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The layout of a four square court.
|Setup time||5 minutes|
|Skill(s) required||Manual dexterity
Four square, also known as handball, squareball, blockball, boxball, champ or king's corner, is a ball game played among four players on a square court divided into quadrants. It is a popular playground game with little required equipment, almost no setup, and short rounds of play that can be ended at any time.
Four square is usually played with a rubber playground ball, a volleyball, or a tennis ball on a square court with four maximum players. The objectives of four square are to eliminate other players to achieve the highest rank.
Players may be eliminated from the court because of errors or fouls they commit. Eliminated players leave the court, the remaining players move up to the next highest square, and a new player joins the court in the lowest square. Eliminated players wait in line for their next turn.
- Failing to hit the ball into another square
- Hitting the ball out of turn
- Hitting the ball incorrectly
- Hitting the ball out of bounds
- Letting the ball drop twice on a player's own square
- Holding the ball or carrying the ball
- Hitting the ball, without letting it bounce in your square first.
In casual games, the highest ranking player may modify the game's rules at the beginning of each round. Many modifications either expand or constrain the legal methods of ball handling. Children refer to these modifications with elaborate local and regional nomenclatures: e.g., double-taps, underhand-only, blackjack, snake eyes, and bus-stop. Common modifications include: whirlpool (the ball must be passed clockwise or anti clockwise until king or queen says end whirlpool), No returns (If the player passes a ball back to a server who has said no returns is out), Pass back soft (pass back the ball with a low amount of push pressure. Children have also played with "unfriendly" and "friendly" moves.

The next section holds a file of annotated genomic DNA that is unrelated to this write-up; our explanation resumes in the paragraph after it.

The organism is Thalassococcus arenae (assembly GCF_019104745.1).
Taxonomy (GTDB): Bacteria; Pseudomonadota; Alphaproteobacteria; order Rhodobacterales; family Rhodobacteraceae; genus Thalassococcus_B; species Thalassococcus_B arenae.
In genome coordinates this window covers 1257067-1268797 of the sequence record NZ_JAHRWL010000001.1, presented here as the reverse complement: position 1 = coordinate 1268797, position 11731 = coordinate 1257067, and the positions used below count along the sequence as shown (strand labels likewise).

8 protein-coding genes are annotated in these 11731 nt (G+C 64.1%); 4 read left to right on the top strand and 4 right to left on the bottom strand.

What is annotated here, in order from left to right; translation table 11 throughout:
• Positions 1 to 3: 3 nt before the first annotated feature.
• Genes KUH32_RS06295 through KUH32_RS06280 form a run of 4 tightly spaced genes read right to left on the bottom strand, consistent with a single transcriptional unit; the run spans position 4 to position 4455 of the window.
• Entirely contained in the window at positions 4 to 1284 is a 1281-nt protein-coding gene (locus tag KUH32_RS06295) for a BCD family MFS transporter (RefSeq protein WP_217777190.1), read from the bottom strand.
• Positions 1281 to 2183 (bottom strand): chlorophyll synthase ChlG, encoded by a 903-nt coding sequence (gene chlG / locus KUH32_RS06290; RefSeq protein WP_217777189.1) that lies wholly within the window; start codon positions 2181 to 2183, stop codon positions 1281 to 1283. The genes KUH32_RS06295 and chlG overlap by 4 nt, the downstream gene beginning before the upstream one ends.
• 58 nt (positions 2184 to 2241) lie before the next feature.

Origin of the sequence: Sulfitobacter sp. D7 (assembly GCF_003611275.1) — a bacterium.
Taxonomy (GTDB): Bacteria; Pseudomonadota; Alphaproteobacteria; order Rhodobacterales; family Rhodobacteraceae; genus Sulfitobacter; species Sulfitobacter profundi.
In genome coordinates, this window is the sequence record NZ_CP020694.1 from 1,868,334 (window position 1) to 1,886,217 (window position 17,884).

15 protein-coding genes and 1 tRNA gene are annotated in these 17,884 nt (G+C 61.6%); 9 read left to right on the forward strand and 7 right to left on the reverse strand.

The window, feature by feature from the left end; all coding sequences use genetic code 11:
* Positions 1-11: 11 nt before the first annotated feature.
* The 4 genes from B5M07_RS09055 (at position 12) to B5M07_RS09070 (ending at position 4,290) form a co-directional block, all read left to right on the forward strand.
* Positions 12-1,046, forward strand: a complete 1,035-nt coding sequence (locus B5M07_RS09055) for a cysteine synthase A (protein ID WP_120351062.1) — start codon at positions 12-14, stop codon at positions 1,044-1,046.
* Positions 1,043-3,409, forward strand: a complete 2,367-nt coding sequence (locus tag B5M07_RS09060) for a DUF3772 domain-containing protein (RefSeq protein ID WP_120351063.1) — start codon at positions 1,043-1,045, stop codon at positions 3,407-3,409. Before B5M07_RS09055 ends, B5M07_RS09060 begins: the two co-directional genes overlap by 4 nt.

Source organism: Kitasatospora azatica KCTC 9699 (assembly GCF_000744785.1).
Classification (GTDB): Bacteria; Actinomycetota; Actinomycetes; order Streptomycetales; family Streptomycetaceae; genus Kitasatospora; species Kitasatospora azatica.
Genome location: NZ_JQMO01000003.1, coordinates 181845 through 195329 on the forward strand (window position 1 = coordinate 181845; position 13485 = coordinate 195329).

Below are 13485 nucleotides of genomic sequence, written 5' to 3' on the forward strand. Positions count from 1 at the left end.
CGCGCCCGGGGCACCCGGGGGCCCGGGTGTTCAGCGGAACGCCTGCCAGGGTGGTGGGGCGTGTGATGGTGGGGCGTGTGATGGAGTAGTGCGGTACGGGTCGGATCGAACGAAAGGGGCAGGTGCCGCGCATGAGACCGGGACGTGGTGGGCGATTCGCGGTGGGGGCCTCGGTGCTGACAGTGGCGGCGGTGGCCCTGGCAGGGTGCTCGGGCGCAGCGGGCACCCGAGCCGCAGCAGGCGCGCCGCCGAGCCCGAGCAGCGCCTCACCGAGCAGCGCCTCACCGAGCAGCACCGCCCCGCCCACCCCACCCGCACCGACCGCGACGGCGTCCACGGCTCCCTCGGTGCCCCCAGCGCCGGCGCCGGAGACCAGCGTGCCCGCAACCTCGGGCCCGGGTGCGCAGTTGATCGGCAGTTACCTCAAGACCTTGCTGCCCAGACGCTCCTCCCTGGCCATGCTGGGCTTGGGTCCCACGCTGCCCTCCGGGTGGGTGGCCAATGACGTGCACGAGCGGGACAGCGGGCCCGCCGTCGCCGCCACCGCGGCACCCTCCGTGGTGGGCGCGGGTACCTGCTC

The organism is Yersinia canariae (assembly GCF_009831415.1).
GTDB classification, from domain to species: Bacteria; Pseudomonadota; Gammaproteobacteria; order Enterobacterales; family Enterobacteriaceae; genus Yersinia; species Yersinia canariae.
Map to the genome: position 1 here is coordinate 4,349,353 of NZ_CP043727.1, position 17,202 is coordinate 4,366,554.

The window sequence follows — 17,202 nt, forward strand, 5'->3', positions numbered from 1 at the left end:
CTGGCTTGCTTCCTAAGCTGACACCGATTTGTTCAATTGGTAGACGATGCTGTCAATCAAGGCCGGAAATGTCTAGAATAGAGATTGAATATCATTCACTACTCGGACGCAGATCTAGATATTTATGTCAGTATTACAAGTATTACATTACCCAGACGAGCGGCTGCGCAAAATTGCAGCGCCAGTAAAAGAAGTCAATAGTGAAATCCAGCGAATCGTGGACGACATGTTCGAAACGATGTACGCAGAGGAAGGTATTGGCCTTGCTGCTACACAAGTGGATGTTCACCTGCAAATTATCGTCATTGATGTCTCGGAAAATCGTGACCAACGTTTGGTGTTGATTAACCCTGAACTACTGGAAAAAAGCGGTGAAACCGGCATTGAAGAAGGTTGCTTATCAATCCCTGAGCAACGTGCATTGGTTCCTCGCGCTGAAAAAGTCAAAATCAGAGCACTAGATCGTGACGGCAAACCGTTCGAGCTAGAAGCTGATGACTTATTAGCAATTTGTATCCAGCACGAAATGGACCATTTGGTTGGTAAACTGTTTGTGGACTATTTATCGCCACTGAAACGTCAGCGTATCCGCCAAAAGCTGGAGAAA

Four square is a popular game for children and school playgrounds. It is possible to scale the game's difficulty and supervision appropriately for different age groups and ability levels. Schools, churches, and camps often change the size of the court, the type of ball, or aspects of the rules to best suit the players' abilities.
The Four Square World Championships, a competitive adult four square tournament, take place in Bridgton, Maine, USA, each winter season. Peter Lowell of the Lakes Environmental Association hosts this annual fundraiser each winter to support the environmental work done in the lakes region of Maine, USA. This competition draws athletes from the USA and Canada, and has registered competitors from Israel to Bermuda. As of February 26, 2011[update], the titles are held by:
- 2011 Div I Men's World Champion, Marc Hirsh, Somerville, Massachusetts, USA
- 2011 Div I Women's World Champion, Christina Laverentz, Somerville, Massachusetts, USA
- 2011 Div II Men's World Champion, Tom Tivoli, Maine, USA
- 2011 Div II Women's World Champion, Sue Grodberg, Malden, Massachusetts, USA
- 2011 Judges Choice, Sydney Adams, Granville, Massachusetts, USA
- 2011 Audience Choice Award, Matt Eckhardt, Philadeplhia, Pennsylvania, USA
- 2011 Team Award, Raging Narwhals, Biddeford, Maine, USA
(Division I includes ages 13 through 39. Division II includes ages 40 and up.)
On August 4-5, 2012, a core group of 17 Needham High School students and alumni — assisted by 50 other Needham residents at various times — broke the previous world record by playing for 34 hours, the previous record being held by 15 Manchester College students who played the game for 30 hours. The world record was previously held by eight Argentinean players for 29 hours in 2008, as recognized by Guinness World Records.
- Monstrous Collection of Cool Rules. Squarefour.org (2010-02-23). Retrieved on 2011-06-18.
- Nearly 100 players compete in Four Square World meet. Sun Journal (2011-02-27). Retrieved on 2011-06-18.
- World Champion of Four Square Crowned in Maine (Video) – New England Spotlight. NESN.com (2010-03-02). Retrieved on 2011-06-18.
- The Four Square World Championships attract a competitive and creative field of players to the annual gathering in Maine. – ESPN. Sports.espn.go.com (2010-03-04). Retrieved on 2011-06-18.
- Four Square Club raises fund for charity with record-breaking game - Hometown Weekly. hometownweekly.net (2012-08-09). Retrieved on 2012-08-15.
- Manchester College students try to break a World Record to raise money for church camp – CNN iReport. Ireport.cnn.com (2011-02-25). Retrieved on 2011-06-18.